Poetry Explorer- Classic Contemporary Poetry, THE SHEPHERD'S PIPE: SECOND ECLOGUE, by WILLIAM BROWNE (1591-1643)



Poetry Explorer

Classic and Contemporary Poetry

Rhyming Dictionary Search
THE SHEPHERD'S PIPE: SECOND ECLOGUE, by             Poet's Biography
First Line: Two shepherds here complain the wrong
Last Line: And clouds distil in rain.
Alternate Author Name(s): Browne, William Of Tavistock
Subject(s): Shephers And Shepherdesses; Anger


THE ARGUMENT.

TWO shepherds here complain the wrong
Done by a swinish lout,
That brings his hogs their sheep among,
And spoils the plains throughout.

WILLIE. JOCKIF.

Willie.

JOCKIE, say: what might he be
That sits on yonder hill?
And tooteth out his notes of glee
So uncouth and so shrill?

Jockie.

Notes of glee? bad ones I trow:
I have not heard beforn
One so mistook as Willie now:
'Tis some sow-gelder's horn.
And well thou asken might'st if I
Do know him, or from whence
He comes, that to his minstrelsy
Requires such patience.
He is a swinward, but I think
No swinward of the best.
For much he reketh of his swink,
And carketh for his rest.

Willie.

Harm take the swine! What makes he here?
What luckless planet's frowns
Have drawn him and his hogs in feere
To root our daisied downs?
Ill mote he thrive! and may his hogs,
And all that e'er they breed,
Be ever worried by our dogs
For so presumptuous deed.
Why kept he not among the fens,
Or in the copses by,
Or in the woods and braky glens,
Where haws and acorns lie?
About the ditches of the town
Or hedgerows he might bring them.

Jockie.

But then some pence 'twould cost the clown
To yoke and eke to ring them;
And well I ween he loves no cost
But what is for his back:
To go full gay him pleaseth most,
And lets his belly lack.
Two suits he hath, the one of blue,
The other home-spun grey:
And yet he means to make a new
Against next revel day;
And though our May-lord at the feast
Seem'd very trimly clad,
In cloth by his own mother dress'd,
Yet comes not near this lad.
His bonnet neatly on his head,
With button on the top,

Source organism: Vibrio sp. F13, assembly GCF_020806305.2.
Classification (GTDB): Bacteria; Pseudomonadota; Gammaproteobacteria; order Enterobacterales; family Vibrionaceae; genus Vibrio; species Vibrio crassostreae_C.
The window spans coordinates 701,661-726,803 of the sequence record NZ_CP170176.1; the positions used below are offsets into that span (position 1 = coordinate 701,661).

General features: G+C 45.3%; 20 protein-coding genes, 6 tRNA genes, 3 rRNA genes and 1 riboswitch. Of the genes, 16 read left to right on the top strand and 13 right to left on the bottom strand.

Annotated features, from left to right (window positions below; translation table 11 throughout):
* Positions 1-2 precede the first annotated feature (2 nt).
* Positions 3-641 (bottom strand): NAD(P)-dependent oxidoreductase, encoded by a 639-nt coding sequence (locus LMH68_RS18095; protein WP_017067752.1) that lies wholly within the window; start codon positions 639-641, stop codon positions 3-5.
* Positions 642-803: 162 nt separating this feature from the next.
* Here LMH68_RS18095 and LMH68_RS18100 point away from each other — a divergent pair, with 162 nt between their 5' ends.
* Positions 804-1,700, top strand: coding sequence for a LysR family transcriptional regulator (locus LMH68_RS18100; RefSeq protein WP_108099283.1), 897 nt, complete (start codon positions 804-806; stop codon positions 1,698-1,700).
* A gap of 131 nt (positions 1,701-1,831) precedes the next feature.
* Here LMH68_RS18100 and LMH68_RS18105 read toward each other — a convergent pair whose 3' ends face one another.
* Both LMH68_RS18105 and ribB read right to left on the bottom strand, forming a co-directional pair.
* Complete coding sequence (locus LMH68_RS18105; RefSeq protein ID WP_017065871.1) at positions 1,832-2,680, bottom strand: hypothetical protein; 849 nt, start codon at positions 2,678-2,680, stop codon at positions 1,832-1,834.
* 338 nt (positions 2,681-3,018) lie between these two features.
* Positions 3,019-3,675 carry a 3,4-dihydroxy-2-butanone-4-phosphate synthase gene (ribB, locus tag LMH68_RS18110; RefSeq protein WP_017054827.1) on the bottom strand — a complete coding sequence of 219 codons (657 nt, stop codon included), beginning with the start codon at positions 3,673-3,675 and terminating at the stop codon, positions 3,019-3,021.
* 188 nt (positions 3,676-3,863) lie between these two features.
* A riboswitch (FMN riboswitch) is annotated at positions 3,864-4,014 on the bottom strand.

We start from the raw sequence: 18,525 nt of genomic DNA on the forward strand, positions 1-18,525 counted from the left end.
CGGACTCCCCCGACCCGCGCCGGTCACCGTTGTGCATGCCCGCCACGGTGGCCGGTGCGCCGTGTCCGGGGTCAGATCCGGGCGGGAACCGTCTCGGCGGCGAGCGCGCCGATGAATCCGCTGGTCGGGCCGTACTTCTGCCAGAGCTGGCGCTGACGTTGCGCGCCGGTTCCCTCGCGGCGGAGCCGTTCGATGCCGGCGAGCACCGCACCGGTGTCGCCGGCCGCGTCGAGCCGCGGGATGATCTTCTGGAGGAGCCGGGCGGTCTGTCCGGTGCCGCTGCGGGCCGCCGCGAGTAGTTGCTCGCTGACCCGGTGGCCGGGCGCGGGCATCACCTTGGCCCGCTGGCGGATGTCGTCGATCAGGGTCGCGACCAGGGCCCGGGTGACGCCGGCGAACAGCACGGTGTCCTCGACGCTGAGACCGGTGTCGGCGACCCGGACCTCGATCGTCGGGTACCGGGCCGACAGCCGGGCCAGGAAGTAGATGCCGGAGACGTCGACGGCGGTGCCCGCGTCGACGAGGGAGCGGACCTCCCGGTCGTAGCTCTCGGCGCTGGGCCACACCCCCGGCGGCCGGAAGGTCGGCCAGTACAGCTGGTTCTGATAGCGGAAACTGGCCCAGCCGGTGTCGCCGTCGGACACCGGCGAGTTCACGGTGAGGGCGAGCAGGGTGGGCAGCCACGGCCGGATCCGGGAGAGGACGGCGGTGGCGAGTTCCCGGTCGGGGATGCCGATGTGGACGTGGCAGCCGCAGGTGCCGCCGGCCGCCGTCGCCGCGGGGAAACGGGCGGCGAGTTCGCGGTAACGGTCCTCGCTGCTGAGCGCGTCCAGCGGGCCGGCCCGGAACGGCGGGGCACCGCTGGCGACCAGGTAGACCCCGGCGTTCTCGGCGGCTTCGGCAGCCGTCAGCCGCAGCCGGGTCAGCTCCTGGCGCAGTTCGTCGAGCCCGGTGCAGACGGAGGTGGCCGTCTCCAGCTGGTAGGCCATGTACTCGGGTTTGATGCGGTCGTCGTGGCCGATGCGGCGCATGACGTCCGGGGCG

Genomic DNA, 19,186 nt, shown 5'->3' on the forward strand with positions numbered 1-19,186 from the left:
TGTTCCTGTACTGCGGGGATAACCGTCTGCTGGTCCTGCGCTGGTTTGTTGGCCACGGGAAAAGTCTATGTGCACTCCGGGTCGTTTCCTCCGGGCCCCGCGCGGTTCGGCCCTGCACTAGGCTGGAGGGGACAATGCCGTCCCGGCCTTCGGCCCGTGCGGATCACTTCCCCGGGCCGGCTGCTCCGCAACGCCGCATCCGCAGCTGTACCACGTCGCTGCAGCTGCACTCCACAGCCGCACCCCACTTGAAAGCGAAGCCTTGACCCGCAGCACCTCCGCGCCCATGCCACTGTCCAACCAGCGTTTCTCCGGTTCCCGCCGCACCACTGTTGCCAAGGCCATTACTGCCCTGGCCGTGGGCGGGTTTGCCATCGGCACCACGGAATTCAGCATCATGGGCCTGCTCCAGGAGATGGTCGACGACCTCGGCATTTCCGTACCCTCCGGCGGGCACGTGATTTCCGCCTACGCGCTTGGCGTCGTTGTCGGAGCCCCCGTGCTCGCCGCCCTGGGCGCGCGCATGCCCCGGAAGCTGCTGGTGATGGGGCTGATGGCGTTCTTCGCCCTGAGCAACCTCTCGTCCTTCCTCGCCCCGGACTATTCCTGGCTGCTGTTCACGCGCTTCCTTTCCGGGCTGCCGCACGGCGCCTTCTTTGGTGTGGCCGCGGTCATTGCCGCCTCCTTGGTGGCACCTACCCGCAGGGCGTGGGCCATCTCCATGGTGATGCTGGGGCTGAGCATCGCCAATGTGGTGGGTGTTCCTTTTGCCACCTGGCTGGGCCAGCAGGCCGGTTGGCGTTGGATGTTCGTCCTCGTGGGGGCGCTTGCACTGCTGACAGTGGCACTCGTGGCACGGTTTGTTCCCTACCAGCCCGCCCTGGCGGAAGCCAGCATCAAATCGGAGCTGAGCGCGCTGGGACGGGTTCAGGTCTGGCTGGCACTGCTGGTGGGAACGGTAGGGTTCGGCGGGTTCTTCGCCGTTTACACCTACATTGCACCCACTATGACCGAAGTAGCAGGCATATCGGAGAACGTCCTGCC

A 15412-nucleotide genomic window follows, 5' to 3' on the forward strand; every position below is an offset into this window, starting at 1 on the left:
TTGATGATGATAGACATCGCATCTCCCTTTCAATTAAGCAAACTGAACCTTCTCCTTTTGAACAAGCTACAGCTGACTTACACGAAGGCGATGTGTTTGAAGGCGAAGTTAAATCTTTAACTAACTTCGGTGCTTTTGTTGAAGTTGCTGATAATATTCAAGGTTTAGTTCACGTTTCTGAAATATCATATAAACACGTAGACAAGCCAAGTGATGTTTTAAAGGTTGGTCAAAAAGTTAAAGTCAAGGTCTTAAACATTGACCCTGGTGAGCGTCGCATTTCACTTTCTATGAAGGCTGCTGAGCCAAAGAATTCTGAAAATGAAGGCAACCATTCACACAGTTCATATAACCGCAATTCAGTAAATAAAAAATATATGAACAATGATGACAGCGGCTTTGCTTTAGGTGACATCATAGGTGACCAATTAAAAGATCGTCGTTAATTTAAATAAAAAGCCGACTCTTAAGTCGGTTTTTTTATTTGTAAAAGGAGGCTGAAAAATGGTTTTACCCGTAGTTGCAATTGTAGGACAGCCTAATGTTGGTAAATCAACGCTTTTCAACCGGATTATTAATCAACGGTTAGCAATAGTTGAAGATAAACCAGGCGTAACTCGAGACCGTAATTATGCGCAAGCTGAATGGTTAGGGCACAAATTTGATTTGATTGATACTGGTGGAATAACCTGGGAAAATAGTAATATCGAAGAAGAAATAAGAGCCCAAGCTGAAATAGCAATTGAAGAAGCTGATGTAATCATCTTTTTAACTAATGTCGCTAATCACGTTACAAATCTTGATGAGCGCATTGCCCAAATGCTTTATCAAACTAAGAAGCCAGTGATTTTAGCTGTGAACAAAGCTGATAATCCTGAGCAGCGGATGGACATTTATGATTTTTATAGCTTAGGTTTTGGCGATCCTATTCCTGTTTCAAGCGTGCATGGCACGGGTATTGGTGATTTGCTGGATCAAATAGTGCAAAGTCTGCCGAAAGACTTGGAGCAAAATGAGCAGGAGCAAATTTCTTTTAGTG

His shoes with strings of leather red,
And stocking to his slop.
And yet for all it comes to pass,
He not our gibing 'scapes:
Some like him to a trimmed ass,
And some to Jackanapes.

Willie.

It seemeth then, by what is said,
That Jockie knows the boor;
I would my scrip and hook have laid
Thou knew'st him not before.

Jockie.

Sike loathed chance by fortune fell
(If fortune ought can do):
Not kend him? Yes, I ken him well,
And sometime paid for't too.

Willie.

Would Jockie ever stoop so low,
As conissance to take
Of sike a churl? Full well I know,
No nymph of spring or lake,
No herdess, nor no shepherd's girl,
But fain would sit by thee,
And sea-nymphs offer shells of pearl
For thy sweet melody.
The satyrs bring thee from the woods
The strawberry for hire,
And all the first fruits of the buds
To woo thee to their quire.
Silvanus' songsters learn thy strain,
For by a neighbour spring
The nightingale records again
What thou dost primely sing.
Nor canst thou tune a madrigal,
Or any dreary moan,
But nymphs, or swains, or birds, or all
Permit thee not alone.
And yet (as though devoid of these)
Canst thou so low decline,
As leave the lovely naiades
For one that keepeth swine?
But how befell it?

Jockie.

T' other day,
As to the field I set me,
Near to the Maypole on the way
This sluggish swinward met me.
And seeing Weptol with him there,
Our fellow-swain and friend,
I bade good day, so on did fare
To my proposed end.
But as back from my wint'ring ground
I came the way before,
This rude groom all alone I found
Stand by the ale-house door.
There was no nay, but I must in
And taste a cup of ale;
Where on his pot he did begin
To stammer out a tale.
He told me how he much desir'd
Th' acquaintance of us swains,
And from the forest was retir'd
To graze upon our plains:
But for what cause I cannot tell,
He can nor pipe nor sing,
Nor knows he how to dig a well,
Nor neatly dress a spring:
Nor knows a trap nor snare to till,
He sits as in a dream;
Nor scarce hath so much whistling skill
Will hearten-on a team.
Well, we so long together were,
I'gan to haste away;
He licens'd me to leave him there,
And gave me leave to pay.

Willie.

Done like a swinward! may you all
That close with such as he,
Be used so! that gladly fall
Into like company.
But if I fail not in mine art,
I'll send him to his yard,
And make him from our plains depart
With all his dirty herd.
I wonder he hath suffer'd been
Upon our common here;
His hogs do root our younger trees,
And spoil the smelling breer.
Our purest wells they wallow in,
All overspread with dirt,
Nor will they from our arbours lin,
But all our pleasures hurt.
Our curious benches that we build
Beneath a shady tree,
Shall be o'erthrown, or so defil'd
As we would loath to see.
Then join we, Jockie; for the rest
Of all our fellow-swains,
I am assur'd, will do their best
To rid him fro our plains.

Jockie.

What is in me shall never fail
To forward such a deed.
And sure, I think, we might prevail
By some satiric reed.

Willie.

If that will do, I know a lad
Can hit the master-vein.
But let us home, the skies are sad,
And clouds distil in rain.





Other Poems of Interest...



Home: PoetryExplorer.net